Victoria Trglavcnik

Influence of oceanic processes on groundwater flow and contaminant transport on Sable Island, Nova Scotia

Many coastal aquifers worldwide have high levels of contamination and can pose significant risk to adjacent drinking water supplies or nearshore ecosystems; thus, there is a need to understand the fate and transport of contaminants in these environments. Groundwater flows in coastal aquifers are extremely complex because the aquifer is exposed to dynamic ocean fluctuations such as tides and waves; however, the impact of these dynamic forces on subsurface constituents is not well understood. Under the supervision of Dr. Clare Robinson and Dr. Denis O’Carroll, Victoria’s research will combine field observations and numerical modelling to evaluate the transport of groundwater contaminants on Sable Island, a narrow permeable barrier island located 175km southeast of Nova Scotia, Canada. The objective of this research is to quantify the influence of ocean and environmental factors (e.g., tides, waves, storms, rainfall) on the island’s groundwater dynamics and to identify the risk to the island’s drinking water supply and ecosystem due to observed plumes of groundwater contaminants (e.g. PHC, PAH, metals).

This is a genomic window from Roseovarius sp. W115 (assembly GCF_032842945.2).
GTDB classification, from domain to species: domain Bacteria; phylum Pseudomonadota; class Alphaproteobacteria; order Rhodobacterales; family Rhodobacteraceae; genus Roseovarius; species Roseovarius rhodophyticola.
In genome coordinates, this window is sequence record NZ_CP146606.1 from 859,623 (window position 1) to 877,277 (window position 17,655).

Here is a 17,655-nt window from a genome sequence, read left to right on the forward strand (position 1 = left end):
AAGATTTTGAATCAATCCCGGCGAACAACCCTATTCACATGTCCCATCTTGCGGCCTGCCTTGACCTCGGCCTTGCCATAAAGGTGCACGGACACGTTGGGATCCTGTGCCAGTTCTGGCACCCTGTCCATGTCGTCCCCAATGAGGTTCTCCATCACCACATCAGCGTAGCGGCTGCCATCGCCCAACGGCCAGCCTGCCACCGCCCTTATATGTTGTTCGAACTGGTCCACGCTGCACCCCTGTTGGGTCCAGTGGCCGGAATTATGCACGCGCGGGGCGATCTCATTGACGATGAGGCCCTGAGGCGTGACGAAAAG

Personal Background

Victoria graduated from Western University with a Bachelors of Engineering Science specializing in Civil Engineering and International Development. Through this program, she participated in a three month summer-placement in Madagascar to observe development projects abroad. As part of a team of students, she completed a field research project to investigate the feasibility of supplying a rural village with electricity from a hydro-powered dam. Prior to receiving her undergraduate degree, she also completed a twelve month professional placement as an Environmental Intern at the Imperial Oil Refinery in Nanticoke, Ontario. Upon returning to Western, Victoria worked on her undergraduate thesis with Dr. Clare Robinson and through data analysis and numerical modelling investigated the effect of lake water levels on groundwater discharge to the Great Lakes. This ultimately led her to decide to join RESTORE and she began pursuing her Masters degree in September 2014.

Awards


  • AUCC BDC Scholarship for academic achievement – graduate studies award (2014), and undergraduate studies award (2009)
  • Western Dean’s Honour list – 2011 and 2013